American actor Garrett Clayton takes the cover story of Gay Times Magazine‘ November 2018 edition captured by fashion photographer Maxwell Poth. In charge of styling was Gabriel Langenbrunner, with grooming from Simone.
“The decision to come out was finally feeling comfortable as me. I just felt like, ‘OK, I’m finally ready to do this’, and I think that’s the most important thing to take away from this is that everyone has to do it when they feel comfortable. If you let someone push you into something like this it can be harmful if you’re not ready. That’s something I experienced personally during King Cobra, where it felt like a lot of journalists wanted me to come out, but I wasn’t ready.” – Garrett on his decision to come out publicly.
See more of the cover story + read Gay Times‘ interview with Garrett below:
“Before my dad moved to Florida I kind of had a meltdown and told him, and he just hated it. A month or two after that, when I was leaving my last day on the set of my first movie – which was a huge step for me, I was so excited – he freaked out because I was late. I came out to the car and he just started screaming at me, and it boiled up to him screaming at me about how he hated that I was gay, and he didn’t know what to do with me. It was this horrible gut-wrenching fight right after one of my first big accomplishments.
My brother reacted badly when I told him, too. I don’t want to put him on blast, because he’s still my family, but I do feel that honesty in this situation is important. A few years ago, when same-sex marriage was legalised, my brother was furious, and he went online posting about how the American flag was gonna be a rainbow soon, like, ‘What’s happening to America?’ And I remember seeing that and thinking, ‘You have a gay brother, you idiot!’ So I went on his Facebook like, ‘So wait a minute, you’re telling me that there can be someone you care about in your life, who wants to impede nothing on yours, and just wants the same rights as you, and you would take that away from them?’ And then he blocked me. If my brother wants to reconnect with me, I welcome it wholeheartedly. I’m a big believer in people learning from their mistakes. But not every story gets a happy ending.” – Garrett on his family’s bad reaction to him coming out
“One of the first things somebody who was instrumental in starting my career did, they sat me down and they said, ‘Are you gay?’ And I could feel the pressure of the question, so I was like, ‘Yeah, I’m gay, or bi, or whatever’, because suddenly I could feel that there was something wrong with that in this person’s eyes. They looked at me and said, ‘No one wants to fuck the gay guy, they want to go shopping with him, so we’re going to have to figure this out.’ It turned into this situation where I’d get calls and they’d say, ‘You still need to butch it up’. I literally had to change everything about myself at that point, otherwise I was never gonna make it. And that was so conflicting, because here’s somebody offering you your dream, but they’re telling you that you’re not good enough the way you are. You’re talented, but who you are isn’t good enough. So they had me changing the way I walked, the way I spoke, the way I dressed, the way I answered questions. It got as petty as them saying, ‘People need to see that you’re into sports because they’ll think that’s more masculine, so why don’t you go buy a sports hat, take some pictures in it, and make sure people see you in it’.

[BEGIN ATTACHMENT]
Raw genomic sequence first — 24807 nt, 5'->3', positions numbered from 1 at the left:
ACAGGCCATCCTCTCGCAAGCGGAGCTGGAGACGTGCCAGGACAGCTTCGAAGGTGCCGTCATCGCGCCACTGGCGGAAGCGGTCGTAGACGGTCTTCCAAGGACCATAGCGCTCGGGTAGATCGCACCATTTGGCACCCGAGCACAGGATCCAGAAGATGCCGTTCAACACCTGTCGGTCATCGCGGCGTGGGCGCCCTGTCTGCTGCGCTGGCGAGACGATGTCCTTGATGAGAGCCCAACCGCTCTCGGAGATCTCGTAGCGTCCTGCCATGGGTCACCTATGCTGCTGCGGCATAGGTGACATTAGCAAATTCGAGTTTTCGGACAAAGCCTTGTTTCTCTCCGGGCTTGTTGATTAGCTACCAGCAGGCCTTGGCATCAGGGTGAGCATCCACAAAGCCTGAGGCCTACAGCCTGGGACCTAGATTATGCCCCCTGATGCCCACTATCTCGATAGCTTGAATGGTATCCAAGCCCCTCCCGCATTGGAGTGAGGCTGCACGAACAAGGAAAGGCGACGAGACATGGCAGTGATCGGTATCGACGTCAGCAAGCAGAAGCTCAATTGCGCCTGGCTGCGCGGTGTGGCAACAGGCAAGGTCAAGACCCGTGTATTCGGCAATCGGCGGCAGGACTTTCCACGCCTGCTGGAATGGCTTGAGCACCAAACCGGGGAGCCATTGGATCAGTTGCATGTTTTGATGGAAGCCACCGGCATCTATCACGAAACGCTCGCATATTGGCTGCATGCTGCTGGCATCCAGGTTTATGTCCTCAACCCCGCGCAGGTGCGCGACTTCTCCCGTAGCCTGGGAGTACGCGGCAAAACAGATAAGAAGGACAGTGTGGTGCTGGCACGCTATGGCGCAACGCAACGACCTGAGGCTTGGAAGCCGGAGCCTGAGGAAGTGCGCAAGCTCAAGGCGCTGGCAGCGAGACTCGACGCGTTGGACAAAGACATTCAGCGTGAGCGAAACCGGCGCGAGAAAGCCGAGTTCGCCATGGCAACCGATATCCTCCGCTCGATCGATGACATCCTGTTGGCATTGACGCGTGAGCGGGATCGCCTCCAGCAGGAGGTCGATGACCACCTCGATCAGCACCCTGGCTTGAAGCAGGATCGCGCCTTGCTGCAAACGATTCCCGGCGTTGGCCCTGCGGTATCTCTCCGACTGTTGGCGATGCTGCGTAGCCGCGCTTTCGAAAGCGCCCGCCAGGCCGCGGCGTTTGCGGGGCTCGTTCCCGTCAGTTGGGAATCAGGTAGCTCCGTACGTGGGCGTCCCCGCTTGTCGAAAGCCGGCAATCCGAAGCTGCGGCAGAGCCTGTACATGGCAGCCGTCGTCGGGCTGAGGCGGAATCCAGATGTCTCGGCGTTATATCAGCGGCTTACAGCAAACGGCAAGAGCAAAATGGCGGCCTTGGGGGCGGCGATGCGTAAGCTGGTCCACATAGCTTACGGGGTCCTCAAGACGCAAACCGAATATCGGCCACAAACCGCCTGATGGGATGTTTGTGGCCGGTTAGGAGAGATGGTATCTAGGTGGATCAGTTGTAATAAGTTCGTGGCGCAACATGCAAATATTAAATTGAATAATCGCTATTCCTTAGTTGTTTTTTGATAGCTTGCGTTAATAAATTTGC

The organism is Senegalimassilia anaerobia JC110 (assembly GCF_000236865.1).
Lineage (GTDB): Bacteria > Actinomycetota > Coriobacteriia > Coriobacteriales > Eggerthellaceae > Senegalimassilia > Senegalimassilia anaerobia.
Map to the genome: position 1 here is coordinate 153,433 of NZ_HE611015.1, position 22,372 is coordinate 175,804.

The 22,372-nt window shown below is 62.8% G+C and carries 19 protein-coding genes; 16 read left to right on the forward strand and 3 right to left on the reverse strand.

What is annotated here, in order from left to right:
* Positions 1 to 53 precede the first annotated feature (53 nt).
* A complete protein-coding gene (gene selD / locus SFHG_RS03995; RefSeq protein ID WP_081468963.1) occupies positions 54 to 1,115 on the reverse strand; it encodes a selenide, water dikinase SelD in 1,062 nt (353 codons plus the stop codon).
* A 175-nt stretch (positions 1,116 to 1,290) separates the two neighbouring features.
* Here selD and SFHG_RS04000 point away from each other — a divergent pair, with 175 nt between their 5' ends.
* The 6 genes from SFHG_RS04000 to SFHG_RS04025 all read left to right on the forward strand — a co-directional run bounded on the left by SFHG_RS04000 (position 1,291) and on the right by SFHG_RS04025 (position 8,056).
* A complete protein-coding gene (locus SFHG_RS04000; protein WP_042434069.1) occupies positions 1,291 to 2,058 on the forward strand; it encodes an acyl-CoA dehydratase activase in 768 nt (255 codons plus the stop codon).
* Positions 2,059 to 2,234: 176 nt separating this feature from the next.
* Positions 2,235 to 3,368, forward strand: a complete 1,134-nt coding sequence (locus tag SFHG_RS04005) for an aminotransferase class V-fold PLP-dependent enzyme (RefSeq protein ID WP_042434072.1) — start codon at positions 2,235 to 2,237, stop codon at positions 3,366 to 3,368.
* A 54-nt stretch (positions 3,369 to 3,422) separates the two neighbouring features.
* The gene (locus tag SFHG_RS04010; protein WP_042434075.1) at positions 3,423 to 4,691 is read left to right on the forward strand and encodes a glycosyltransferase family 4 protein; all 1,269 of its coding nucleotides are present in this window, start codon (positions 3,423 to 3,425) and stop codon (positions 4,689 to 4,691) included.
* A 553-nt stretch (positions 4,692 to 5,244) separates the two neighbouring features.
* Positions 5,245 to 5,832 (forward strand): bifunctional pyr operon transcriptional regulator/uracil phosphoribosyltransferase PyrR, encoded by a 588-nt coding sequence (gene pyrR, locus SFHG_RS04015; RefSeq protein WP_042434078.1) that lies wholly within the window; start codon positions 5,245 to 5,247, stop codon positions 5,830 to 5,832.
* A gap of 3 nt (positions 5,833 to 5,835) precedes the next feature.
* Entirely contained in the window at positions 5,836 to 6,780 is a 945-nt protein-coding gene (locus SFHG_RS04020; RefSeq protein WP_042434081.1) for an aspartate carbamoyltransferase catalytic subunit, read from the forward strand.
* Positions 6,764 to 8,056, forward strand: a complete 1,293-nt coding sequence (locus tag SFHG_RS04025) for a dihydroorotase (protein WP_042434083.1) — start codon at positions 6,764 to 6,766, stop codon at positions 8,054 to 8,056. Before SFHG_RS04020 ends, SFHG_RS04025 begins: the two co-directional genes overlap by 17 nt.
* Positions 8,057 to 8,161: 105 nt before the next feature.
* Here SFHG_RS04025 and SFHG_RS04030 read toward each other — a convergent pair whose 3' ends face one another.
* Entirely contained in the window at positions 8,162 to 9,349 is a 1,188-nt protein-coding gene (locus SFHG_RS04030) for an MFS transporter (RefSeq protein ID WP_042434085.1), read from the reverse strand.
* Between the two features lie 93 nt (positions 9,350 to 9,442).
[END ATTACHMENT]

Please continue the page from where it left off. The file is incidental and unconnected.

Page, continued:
There’d be calls after I went into casting offices like, ‘Hey, this is how gay casting thought you came across today, so here’s what you need to do to fix it’. I even had cast members screaming drunkenly in the middle of a room, ‘Who here thinks Garrett is gay?’ and then yelling at me for not having come out yet. I convinced myself that I was the problem, and I got into a really dark place for a couple of years. Then I went to therapy for about a year and a half to really sort through all the things I went through growing up and the situations I found myself in while in Hollywood. I got to work through all those conflicting things.” – Garrett on being told to act straight in order to make a career in Hollywood
“I’ve had trouble getting into rooms because people say, ‘Oh he’s not masculine enough’, but they’ll have a masculine straight man going in to play a feminine gay character. They’ll give him the chance, but they won’t give us the chance. So I think the whole point LGBTQ people are trying to make – and what I think people aren’t grasping – is that once the playing field is even, and we get the chance to go up for any type of role we want, then it’s fine, we can all play different parts. But until we’re all represented, and we get equal opportunity, that conversation isn’t gonna be started” – Garrett on the debate of gay roles going to straight actors